3. George Washington University
One semester abroad doesn’t satisfy everyone’s wanderlust. Students in the Columbian College of Arts & Sciences, Elliott School of International Affairs and the School of Business can spend up to spend three semesters abroad. Talk about a global educational experience. First, you’ll call Shanghai home. Then students move on to a second country of their choice. For the third semester, you’ll land a full-time international internship or another study abroad experience in a different country. GWU’s study abroad program helps students set up their internship abroad in order to gain real world working experience while being immersed in the daily culture. Just imagine living in three different countries before you graduate with your bachelor’s degree. If the idea of three semesters makes you feel homesick though GWU also has plenty of regular semester-long study abroad programs in countries like Chile and France.
2. Gettysburg College
You have your entire life to go see the Eiffel Tower or Big Ben. If you crave one-of-a-kind adventure, Gettysburg will knock your airport-security-ready slip-on shoes right off. Curious about Africa? Travel to Tanzania, Senegal or Cameroon for your abroad experience. For the Cameroon program, you’ll spend a week in France to learn about the Cameroonian immigrant community living there. Then, it’s off to Cameroon, Africa, for a typical course load while immersing yourself in the local culture. You’ll be taught in French and Pidgin English, and explore the challenges faced by the community. Students even take on a four-week internship or independent study. If you find the Middle East more intriguing, take a look at the semester-long programs in Israel and Jordan. Gettysburg teams up with other schools and external study abroad programs to allow you to take classes in all of these different places. Students meet with the Center for Global Education staff before booking a ticket to figure out where to go and what city works best with their major. “This interaction between CGE and my studies solidified my decision to go to Spain, and showed me that I was going to have help in every part of the process,” Gettysburg junior Katherine McPartlan said. As a student, why wouldn’t you want to learn as much as you can by taking the road—or rather, flight—less traveled.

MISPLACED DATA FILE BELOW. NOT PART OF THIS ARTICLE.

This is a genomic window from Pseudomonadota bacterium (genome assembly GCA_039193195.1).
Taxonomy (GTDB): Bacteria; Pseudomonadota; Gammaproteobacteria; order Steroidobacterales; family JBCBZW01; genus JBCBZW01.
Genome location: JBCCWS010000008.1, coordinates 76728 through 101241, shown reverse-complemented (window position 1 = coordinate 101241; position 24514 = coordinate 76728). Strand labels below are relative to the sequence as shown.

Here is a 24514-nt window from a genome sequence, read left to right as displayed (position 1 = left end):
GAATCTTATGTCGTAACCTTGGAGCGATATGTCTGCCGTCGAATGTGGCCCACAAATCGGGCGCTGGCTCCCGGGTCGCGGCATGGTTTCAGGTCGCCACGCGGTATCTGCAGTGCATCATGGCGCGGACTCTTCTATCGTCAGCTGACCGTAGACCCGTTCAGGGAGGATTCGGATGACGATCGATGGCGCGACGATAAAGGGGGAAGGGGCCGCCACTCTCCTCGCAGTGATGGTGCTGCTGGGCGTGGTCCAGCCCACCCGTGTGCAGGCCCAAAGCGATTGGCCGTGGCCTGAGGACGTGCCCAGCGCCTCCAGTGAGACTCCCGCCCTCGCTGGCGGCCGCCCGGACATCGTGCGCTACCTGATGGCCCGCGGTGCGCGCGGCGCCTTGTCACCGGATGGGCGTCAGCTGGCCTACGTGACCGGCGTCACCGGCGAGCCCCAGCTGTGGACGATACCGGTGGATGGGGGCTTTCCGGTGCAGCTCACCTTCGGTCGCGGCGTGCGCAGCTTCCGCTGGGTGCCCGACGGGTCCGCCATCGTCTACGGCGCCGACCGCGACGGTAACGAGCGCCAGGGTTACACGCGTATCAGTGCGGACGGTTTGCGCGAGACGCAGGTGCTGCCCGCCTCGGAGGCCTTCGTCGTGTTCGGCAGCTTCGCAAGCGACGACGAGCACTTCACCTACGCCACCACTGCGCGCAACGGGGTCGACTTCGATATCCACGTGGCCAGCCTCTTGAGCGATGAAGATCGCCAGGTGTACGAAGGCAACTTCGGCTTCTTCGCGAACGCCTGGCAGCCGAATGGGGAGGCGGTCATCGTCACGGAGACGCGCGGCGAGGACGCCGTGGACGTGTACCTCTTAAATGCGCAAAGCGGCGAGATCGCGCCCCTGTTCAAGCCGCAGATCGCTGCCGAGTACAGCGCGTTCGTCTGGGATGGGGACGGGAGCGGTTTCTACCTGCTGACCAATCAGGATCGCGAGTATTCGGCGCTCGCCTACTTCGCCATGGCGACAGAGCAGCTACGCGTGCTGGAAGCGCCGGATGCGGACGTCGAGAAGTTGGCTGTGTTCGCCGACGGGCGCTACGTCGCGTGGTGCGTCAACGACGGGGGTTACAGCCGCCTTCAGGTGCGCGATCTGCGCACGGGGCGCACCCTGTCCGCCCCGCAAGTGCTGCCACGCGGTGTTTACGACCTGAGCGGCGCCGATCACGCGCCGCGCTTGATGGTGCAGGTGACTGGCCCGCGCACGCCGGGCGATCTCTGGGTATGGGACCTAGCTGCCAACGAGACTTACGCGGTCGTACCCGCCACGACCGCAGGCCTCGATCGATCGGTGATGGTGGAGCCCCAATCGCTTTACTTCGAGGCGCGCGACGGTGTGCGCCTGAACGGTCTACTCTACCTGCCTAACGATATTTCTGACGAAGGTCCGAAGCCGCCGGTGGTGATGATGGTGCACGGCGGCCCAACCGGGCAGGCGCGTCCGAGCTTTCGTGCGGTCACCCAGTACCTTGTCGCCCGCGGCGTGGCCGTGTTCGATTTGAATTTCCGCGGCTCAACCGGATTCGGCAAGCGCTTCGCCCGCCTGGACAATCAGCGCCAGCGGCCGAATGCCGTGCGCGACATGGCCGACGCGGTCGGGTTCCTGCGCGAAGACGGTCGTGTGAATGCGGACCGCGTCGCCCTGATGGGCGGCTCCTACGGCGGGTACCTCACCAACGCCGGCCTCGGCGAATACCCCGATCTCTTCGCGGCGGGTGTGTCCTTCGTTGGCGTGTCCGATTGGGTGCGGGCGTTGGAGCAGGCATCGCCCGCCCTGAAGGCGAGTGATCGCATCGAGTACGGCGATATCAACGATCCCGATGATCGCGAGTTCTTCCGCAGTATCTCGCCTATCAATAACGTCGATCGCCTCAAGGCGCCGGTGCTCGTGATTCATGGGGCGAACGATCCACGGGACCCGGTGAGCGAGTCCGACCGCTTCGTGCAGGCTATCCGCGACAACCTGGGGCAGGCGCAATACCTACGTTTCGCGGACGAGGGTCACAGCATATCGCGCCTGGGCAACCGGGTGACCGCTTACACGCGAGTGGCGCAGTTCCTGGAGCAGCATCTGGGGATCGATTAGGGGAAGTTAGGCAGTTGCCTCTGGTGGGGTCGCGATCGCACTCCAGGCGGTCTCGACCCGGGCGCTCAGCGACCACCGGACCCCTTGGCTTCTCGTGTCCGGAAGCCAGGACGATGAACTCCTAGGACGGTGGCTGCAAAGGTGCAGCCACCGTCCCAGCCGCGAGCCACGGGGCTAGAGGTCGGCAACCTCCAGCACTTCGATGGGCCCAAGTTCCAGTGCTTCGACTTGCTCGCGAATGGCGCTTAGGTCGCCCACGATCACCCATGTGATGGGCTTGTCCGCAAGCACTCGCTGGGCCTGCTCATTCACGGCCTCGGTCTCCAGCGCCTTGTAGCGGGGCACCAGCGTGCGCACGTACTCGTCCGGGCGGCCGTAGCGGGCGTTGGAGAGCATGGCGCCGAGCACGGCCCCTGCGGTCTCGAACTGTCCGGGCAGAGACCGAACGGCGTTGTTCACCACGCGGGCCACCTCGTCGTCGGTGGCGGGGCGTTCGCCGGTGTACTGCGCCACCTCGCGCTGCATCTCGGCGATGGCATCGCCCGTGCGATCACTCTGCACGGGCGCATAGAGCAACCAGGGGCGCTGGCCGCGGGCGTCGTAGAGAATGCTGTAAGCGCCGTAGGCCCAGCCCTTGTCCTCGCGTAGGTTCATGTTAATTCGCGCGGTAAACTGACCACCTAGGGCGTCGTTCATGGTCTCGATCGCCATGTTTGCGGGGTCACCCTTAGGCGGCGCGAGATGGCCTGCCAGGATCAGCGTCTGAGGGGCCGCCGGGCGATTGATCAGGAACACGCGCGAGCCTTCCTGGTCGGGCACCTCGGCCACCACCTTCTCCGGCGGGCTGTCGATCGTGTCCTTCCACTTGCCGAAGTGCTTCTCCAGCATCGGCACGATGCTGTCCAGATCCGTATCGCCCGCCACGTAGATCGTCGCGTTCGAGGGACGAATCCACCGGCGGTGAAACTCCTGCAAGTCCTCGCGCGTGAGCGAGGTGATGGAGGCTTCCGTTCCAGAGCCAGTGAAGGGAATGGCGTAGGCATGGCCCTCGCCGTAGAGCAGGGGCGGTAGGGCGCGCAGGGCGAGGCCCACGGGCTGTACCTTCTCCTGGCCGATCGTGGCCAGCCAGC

1. Worcester Polytechnic Institute
You can do way more than take classes at WPI—you can change the world. In the Global Projects Program, students take on projects in other countries. They can fight for justice in social issues using their science and technical-based knowledge or conduct their own major-specific projects. These projects range from solving water and sanitation issues to raising awareness about illnesses. These personal projects can take three years on campus, but if you commit to your work abroad, you’ll finish in just one semester. “WPI’s study abroad is unique because it brings together all different kinds of people,” junior Katie Pellisari said. “I got to travel to Namibia and experience a beautiful country while working on my project, which was a part of a bigger project to raise awareness in Namibia for renewable energy. My experience of living in a rural village and hanging with some of the happiest kids will always stay with me. It was unforgettable and life changing.”